This is an ex-library book and may have the usual library/used-book markings inside. This book has hardback covers. In poor condition, suitable as a reading copy. Blue cover, stamped decoration. Gilt lettering on front cover and backstrip. Cover scuffed and slightly worn. Slightly loose binding towards back. Slight foxing. Edges worn.
First edition, with 10 coloured, tinted and monochrome plates, and numerous illustrations and facsimiles in the text. A very good original Victorian binding. 8vo. [8pp. ]/pp.143/[9pp. -Adverts]. Blind stamp decorated cloth boards with gilt titles to the front board. Corners and top & tail of spine carefully strengthened. Original yellow endpapers. Neat handwritten dedication (in a contemporary hand) to top of printed title page. Clean text throughout, well illustrated with in the text, plus 10 full-page plates. A well preserved book. ** "Cutts, Edward Lewes (1824–1901), antiquary, born on 2 March 1824, at Sheffield, was son of John Priston Cutts, optician, by Mary, daughter of Robert Waterhouse. He was educated at Sheffield Collegiate School and graduated B.A. at Queens' College, Cambridge, in 1848. Being ordained in the same year, he was curate successively of Ide Hill, Kent, until 1850, of Coggeshall, Essex, until 1857, and of Kelvedon until 1859, and was perpetual curate of Billericay until 1865. He had already acted also as local organising secretary of the Additional Curates Society, and on leaving Billericay became general secretary of the society in London, resigning in 1871, on presentation to the vicarage of Holy Trinity, Haverstock Hill. In 1876 Cutts was selected by the Arch-bishops of Canterbury and York to visit the East and inquire into the position of the Syrian and Chaldean churches; his report resulted in the formation of the Arch-bishop's Mission to the Assyrian Christians. He described his travels in 'Christians under the Crescent in Asia' (1887). Although accepting the ecclesiastical views of the high church party, he was sympathetic with every school of thought within the church. He received the degree of D.D. from the University of the South, U.S.A. Cutts long devoted himself to archaeology and the study of ecclesiastical history. In 1849 he published 'A Manual for the Study of the Sepulchral Slabs and Crosses of the Middle Ages. ' This was followed in 1853 by 'Colchester Castle not a Roman Temple, ' and in 1872 by 'Scenes and Characters of the Middle Ages, ' a series of articles contributed originally to the 'Art Journal'; in 1888 by 'Colchester, ' in Freeman and Hunt's series of 'Historic Towns'; in 1893 by 'History of Early Christian Art'; and in 1898 by 'Parish Priests and their People in the Middle Ages in England. ' Among his works on Church history are 'Turning Points of English Church History' (1874); 'Turning Points of General Church History' (1877); 'A Dictionary of the Church of England' (1887); ' A Handy Book of the Church of England' (1892); and 'Augustine of Canterbury' (1895) in Methuen's 'English Leaders of Religion. ' The most notable of his religious works are 'A Devotional History of Our Lord' (1882) and 'Some Chief Truths of Religion' (1875), which was translated into Swahili and printed at the Universities Mission Press at Zanzibar in 1895. From 1852 to 1866 he was honorary secretary of the Essex Archaeologicall Society and editor of its 'Transactions. ' Cutts died at Holy Trinity Vicarage, Haverstock Hill, on 2 Sept. 1901, and was buried at Brookwood cemetery, Woking. He married on 23 April 1846 Marian, daughter of Robert Knight of Nottingham, and by her had ten children, seven of whom survived him. Mrs. Cutts died on 14 Dec. 1889. [The Times, 4 and 6 Sept. 1901; Guardian, 11 Sept. 1901; Athenaeum, 7 Sept. 1901; information from his son, John E. K. Cutts, F.R.I.B.A. ] "-See Wikisource.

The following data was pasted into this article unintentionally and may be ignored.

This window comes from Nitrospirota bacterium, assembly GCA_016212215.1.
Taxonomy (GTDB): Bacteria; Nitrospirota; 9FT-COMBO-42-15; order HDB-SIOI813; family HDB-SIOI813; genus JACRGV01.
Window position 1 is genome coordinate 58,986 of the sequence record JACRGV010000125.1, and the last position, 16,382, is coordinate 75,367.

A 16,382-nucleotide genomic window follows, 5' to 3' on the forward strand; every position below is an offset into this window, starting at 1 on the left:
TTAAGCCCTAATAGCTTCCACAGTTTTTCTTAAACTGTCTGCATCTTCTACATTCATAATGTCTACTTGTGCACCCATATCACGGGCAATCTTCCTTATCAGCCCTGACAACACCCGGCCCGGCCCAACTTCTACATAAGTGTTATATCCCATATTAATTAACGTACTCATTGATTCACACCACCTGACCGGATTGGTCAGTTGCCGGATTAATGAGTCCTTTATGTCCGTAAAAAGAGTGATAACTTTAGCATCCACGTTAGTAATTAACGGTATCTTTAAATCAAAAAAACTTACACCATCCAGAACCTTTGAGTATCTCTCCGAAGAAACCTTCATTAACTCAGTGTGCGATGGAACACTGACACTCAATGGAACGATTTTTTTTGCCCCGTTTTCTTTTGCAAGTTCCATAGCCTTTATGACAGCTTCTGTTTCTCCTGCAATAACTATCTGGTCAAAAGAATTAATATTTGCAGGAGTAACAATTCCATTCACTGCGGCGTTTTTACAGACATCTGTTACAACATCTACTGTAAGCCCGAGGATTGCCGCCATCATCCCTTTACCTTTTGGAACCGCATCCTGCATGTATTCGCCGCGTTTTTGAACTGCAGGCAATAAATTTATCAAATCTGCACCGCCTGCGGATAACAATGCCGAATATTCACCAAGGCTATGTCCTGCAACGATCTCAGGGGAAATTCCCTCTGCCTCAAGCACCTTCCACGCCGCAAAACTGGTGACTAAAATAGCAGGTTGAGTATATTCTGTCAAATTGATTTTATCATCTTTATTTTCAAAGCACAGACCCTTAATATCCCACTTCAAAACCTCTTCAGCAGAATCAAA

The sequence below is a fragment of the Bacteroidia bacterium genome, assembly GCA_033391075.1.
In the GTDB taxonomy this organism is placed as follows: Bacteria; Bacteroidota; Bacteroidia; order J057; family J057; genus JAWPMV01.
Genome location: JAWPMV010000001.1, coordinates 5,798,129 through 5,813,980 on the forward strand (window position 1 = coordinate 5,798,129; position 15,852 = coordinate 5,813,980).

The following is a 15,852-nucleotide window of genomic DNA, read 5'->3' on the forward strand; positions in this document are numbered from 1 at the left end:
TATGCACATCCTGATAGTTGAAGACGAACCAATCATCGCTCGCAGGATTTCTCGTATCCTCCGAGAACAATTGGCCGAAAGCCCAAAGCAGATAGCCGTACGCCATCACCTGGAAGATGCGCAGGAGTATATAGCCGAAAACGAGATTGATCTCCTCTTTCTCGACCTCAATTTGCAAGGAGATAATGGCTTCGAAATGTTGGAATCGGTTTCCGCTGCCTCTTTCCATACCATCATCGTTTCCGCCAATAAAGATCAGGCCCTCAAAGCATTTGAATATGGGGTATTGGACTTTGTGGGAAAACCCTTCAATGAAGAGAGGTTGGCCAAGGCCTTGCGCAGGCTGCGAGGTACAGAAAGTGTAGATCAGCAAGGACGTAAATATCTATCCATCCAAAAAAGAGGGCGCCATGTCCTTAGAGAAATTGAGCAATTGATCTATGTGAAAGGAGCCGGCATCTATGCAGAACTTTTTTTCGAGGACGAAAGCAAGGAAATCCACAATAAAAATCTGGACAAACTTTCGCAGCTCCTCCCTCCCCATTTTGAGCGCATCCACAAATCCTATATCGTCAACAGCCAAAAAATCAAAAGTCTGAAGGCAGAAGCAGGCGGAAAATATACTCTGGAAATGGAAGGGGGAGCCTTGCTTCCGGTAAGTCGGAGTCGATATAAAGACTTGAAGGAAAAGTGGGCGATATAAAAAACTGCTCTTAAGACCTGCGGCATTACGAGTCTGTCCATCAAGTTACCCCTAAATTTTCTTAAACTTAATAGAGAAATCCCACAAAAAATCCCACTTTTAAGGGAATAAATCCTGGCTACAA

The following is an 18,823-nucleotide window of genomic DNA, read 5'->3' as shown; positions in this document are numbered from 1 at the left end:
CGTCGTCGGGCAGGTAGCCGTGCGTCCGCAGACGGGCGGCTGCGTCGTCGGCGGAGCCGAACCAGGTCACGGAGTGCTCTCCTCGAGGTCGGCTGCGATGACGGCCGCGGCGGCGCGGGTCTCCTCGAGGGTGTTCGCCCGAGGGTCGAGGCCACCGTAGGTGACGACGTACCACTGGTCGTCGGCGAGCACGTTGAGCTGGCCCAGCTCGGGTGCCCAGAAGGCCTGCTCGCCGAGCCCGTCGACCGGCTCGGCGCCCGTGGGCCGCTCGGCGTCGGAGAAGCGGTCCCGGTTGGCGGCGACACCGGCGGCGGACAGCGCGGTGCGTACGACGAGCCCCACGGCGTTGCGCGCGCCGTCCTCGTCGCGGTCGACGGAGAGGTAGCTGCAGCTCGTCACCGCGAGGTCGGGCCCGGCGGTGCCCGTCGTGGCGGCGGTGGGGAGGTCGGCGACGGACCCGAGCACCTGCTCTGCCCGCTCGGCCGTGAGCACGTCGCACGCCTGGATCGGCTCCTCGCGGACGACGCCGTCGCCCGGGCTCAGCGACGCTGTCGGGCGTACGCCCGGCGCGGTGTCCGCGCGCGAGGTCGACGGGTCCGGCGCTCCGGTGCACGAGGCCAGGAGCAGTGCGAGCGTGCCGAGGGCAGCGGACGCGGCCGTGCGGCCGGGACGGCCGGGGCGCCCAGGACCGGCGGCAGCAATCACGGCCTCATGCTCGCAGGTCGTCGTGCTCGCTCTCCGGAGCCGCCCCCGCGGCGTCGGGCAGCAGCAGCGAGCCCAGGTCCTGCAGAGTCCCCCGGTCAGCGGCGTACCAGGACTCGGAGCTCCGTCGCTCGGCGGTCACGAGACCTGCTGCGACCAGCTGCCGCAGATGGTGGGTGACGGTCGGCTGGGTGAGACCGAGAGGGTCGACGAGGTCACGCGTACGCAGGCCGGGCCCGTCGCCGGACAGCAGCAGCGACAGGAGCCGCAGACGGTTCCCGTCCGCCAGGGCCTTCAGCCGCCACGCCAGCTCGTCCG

This is an ex-library book and may have the usual library/used-book markings inside. Rebound by library. Edges are cut. Some foxing. Text is clear. Slight pen markings. This book has hardback covers. In fair condition, suitable as a study copy.
Good. Hardcover in blue cloth binding with gilt lettering on cover and spine. The covers are very worn, the front hinge starting. Scarce 1854 first edition, formerly part of the Yale University School of Fine Arts Library. Cloth is worn at edges and corners. Library marking at the foot of the spine. Library pocket on rear paste down. Yellow end papers, Yale bookplate on front end paper, library stamp on 'Preface' page. Exquisite engravings throughout with ten full-color plates. 142 pp. with an index and an 8 page advertisement in back for The Clerical Journal.
CUTTS, Edward L. AN ESSAY ON CHURCH FURNITURE AND DECORATION. London: John Crockford, 1854. 8vo. Publisher's blue cloth. (viii), 143, (8) pages, 10 plates. First edition. Contents include woodwork, textile fabrics, metalwork, tile pavements, monuments, polychrome, etc. The principles of Gothic revival which influence Pugin and Morris are in full evidence. Very good.